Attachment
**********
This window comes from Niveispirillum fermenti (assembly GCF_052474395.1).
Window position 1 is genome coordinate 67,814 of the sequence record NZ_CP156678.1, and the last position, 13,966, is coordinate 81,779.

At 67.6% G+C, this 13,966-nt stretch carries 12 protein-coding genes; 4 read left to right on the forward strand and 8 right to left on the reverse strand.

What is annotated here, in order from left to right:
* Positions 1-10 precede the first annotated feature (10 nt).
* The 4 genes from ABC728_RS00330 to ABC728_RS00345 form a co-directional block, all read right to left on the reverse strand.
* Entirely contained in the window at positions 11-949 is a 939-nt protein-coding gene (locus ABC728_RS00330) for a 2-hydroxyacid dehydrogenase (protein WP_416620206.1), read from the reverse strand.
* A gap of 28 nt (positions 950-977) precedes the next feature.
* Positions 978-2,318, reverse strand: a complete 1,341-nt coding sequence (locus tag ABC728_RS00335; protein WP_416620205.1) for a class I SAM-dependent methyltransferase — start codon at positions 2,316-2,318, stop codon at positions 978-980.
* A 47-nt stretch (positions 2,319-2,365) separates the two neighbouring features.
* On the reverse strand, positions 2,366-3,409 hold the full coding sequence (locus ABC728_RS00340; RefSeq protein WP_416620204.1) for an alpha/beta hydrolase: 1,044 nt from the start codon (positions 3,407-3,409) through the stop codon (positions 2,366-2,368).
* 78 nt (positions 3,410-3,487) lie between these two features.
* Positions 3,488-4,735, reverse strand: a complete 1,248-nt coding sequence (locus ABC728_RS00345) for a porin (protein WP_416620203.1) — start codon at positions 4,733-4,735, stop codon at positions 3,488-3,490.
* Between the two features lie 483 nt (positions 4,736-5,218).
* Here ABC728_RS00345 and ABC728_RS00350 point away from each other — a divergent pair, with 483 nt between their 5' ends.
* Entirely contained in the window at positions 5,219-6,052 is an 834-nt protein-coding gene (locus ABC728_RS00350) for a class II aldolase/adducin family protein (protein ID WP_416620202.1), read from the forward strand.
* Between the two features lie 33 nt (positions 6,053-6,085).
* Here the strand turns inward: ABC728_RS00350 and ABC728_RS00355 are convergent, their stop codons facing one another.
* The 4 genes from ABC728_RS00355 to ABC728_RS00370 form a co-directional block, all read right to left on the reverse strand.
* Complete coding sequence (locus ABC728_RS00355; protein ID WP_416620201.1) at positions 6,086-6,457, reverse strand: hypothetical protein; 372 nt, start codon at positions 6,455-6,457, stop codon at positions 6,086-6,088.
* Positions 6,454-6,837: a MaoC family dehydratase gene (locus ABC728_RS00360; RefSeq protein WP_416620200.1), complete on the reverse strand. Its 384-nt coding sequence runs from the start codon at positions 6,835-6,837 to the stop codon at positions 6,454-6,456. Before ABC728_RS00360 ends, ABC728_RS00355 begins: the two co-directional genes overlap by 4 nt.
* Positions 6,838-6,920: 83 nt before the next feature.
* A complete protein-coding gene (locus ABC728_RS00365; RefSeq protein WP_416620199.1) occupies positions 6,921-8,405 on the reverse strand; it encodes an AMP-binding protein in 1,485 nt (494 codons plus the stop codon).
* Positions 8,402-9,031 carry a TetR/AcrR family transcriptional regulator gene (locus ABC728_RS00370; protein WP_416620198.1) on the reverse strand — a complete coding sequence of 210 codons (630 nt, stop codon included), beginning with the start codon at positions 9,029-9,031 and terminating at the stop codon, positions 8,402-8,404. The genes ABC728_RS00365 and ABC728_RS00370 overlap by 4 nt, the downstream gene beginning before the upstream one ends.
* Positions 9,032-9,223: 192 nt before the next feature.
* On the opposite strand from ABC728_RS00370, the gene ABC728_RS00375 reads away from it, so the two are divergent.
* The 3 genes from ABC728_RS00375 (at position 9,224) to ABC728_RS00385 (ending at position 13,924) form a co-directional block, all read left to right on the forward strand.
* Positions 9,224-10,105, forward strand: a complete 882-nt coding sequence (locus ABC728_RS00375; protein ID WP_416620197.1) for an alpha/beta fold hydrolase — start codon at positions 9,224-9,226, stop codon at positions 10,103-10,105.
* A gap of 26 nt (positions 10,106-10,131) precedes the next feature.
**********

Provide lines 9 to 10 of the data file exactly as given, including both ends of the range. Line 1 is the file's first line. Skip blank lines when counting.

* Positions 978-2,318, reverse strand: a complete 1,341-nt coding sequence (locus tag ABC728_RS00335; protein WP_416620205.1) for a class I SAM-dependent methyltransferase — start codon at positions 2,316-2,318, stop codon at positions 978-980.
* A 47-nt stretch (positions 2,319-2,365) separates the two neighbouring features.